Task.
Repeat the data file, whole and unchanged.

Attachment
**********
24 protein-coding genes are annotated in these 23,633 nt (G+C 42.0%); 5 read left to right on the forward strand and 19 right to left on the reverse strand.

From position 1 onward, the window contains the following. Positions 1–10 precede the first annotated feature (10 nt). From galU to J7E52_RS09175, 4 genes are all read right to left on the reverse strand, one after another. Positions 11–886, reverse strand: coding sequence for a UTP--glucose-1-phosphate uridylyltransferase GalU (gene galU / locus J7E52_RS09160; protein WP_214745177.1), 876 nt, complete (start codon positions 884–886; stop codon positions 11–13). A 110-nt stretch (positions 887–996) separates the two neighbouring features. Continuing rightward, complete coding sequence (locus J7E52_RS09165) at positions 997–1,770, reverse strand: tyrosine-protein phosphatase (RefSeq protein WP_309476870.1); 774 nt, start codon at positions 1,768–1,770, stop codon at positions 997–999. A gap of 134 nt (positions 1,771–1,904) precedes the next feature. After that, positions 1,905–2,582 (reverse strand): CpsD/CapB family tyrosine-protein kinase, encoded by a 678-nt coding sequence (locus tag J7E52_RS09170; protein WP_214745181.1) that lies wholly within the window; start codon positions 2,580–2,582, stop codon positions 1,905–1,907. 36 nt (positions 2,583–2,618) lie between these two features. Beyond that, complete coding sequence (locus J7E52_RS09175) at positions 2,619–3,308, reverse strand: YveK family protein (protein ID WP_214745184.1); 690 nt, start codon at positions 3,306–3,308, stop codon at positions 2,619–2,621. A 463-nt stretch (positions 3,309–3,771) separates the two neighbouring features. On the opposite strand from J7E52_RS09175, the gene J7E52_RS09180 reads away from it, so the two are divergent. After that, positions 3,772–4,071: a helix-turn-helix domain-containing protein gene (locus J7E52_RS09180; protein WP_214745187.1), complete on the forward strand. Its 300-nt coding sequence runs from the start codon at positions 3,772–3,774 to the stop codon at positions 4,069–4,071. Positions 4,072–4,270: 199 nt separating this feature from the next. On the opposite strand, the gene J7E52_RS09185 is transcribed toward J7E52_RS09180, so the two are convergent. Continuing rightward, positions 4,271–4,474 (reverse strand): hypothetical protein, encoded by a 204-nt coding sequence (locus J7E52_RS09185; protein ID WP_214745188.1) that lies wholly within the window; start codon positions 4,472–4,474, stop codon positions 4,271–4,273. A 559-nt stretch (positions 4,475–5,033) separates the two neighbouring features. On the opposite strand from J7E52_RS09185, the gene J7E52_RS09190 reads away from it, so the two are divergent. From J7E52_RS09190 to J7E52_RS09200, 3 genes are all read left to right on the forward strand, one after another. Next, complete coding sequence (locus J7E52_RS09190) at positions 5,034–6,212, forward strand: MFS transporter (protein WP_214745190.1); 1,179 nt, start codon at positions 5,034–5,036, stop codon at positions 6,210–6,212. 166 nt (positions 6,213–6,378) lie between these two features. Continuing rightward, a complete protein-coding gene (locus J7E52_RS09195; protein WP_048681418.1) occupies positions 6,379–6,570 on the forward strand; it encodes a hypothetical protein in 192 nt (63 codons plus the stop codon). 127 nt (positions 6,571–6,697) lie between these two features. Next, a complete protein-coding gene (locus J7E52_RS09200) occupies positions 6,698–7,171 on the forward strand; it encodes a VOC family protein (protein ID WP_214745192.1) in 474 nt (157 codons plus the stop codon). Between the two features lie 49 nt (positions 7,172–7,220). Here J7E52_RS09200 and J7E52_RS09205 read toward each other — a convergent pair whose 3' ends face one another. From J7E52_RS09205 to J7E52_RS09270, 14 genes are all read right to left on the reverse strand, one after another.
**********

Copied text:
24 protein-coding genes are annotated in these 23,633 nt (G+C 42.0%); 5 read left to right on the forward strand and 19 right to left on the reverse strand.

From position 1 onward, the window contains the following. Positions 1–10 precede the first annotated feature (10 nt). From galU to J7E52_RS09175, 4 genes are all read right to left on the reverse strand, one after another. Positions 11–886, reverse strand: coding sequence for a UTP--glucose-1-phosphate uridylyltransferase GalU (gene galU / locus J7E52_RS09160; protein WP_214745177.1), 876 nt, complete (start codon positions 884–886; stop codon positions 11–13). A 110-nt stretch (positions 887–996) separates the two neighbouring features. Continuing rightward, complete coding sequence (locus J7E52_RS09165) at positions 997–1,770, reverse strand: tyrosine-protein phosphatase (RefSeq protein WP_309476870.1); 774 nt, start codon at positions 1,768–1,770, stop codon at positions 997–999. A gap of 134 nt (positions 1,771–1,904) precedes the next feature. After that, positions 1,905–2,582 (reverse strand): CpsD/CapB family tyrosine-protein kinase, encoded by a 678-nt coding sequence (locus tag J7E52_RS09170; protein WP_214745181.1) that lies wholly within the window; start codon positions 2,580–2,582, stop codon positions 1,905–1,907. 36 nt (positions 2,583–2,618) lie between these two features. Beyond that, complete coding sequence (locus J7E52_RS09175) at positions 2,619–3,308, reverse strand: YveK family protein (protein ID WP_214745184.1); 690 nt, start codon at positions 3,306–3,308, stop codon at positions 2,619–2,621. A 463-nt stretch (positions 3,309–3,771) separates the two neighbouring features. On the opposite strand from J7E52_RS09175, the gene J7E52_RS09180 reads away from it, so the two are divergent. After that, positions 3,772–4,071: a helix-turn-helix domain-containing protein gene (locus J7E52_RS09180; protein WP_214745187.1), complete on the forward strand. Its 300-nt coding sequence runs from the start codon at positions 3,772–3,774 to the stop codon at positions 4,069–4,071. Positions 4,072–4,270: 199 nt separating this feature from the next. On the opposite strand, the gene J7E52_RS09185 is transcribed toward J7E52_RS09180, so the two are convergent. Continuing rightward, positions 4,271–4,474 (reverse strand): hypothetical protein, encoded by a 204-nt coding sequence (locus J7E52_RS09185; protein ID WP_214745188.1) that lies wholly within the window; start codon positions 4,472–4,474, stop codon positions 4,271–4,273. A 559-nt stretch (positions 4,475–5,033) separates the two neighbouring features. On the opposite strand from J7E52_RS09185, the gene J7E52_RS09190 reads away from it, so the two are divergent. From J7E52_RS09190 to J7E52_RS09200, 3 genes are all read left to right on the forward strand, one after another. Next, complete coding sequence (locus J7E52_RS09190) at positions 5,034–6,212, forward strand: MFS transporter (protein WP_214745190.1); 1,179 nt, start codon at positions 5,034–5,036, stop codon at positions 6,210–6,212. 166 nt (positions 6,213–6,378) lie between these two features. Continuing rightward, a complete protein-coding gene (locus J7E52_RS09195; protein WP_048681418.1) occupies positions 6,379–6,570 on the forward strand; it encodes a hypothetical protein in 192 nt (63 codons plus the stop codon). 127 nt (positions 6,571–6,697) lie between these two features. Next, a complete protein-coding gene (locus J7E52_RS09200) occupies positions 6,698–7,171 on the forward strand; it encodes a VOC family protein (protein ID WP_214745192.1) in 474 nt (157 codons plus the stop codon). Between the two features lie 49 nt (positions 7,172–7,220). Here J7E52_RS09200 and J7E52_RS09205 read toward each other — a convergent pair whose 3' ends face one another. From J7E52_RS09205 to J7E52_RS09270, 14 genes are all read right to left on the reverse strand, one after another.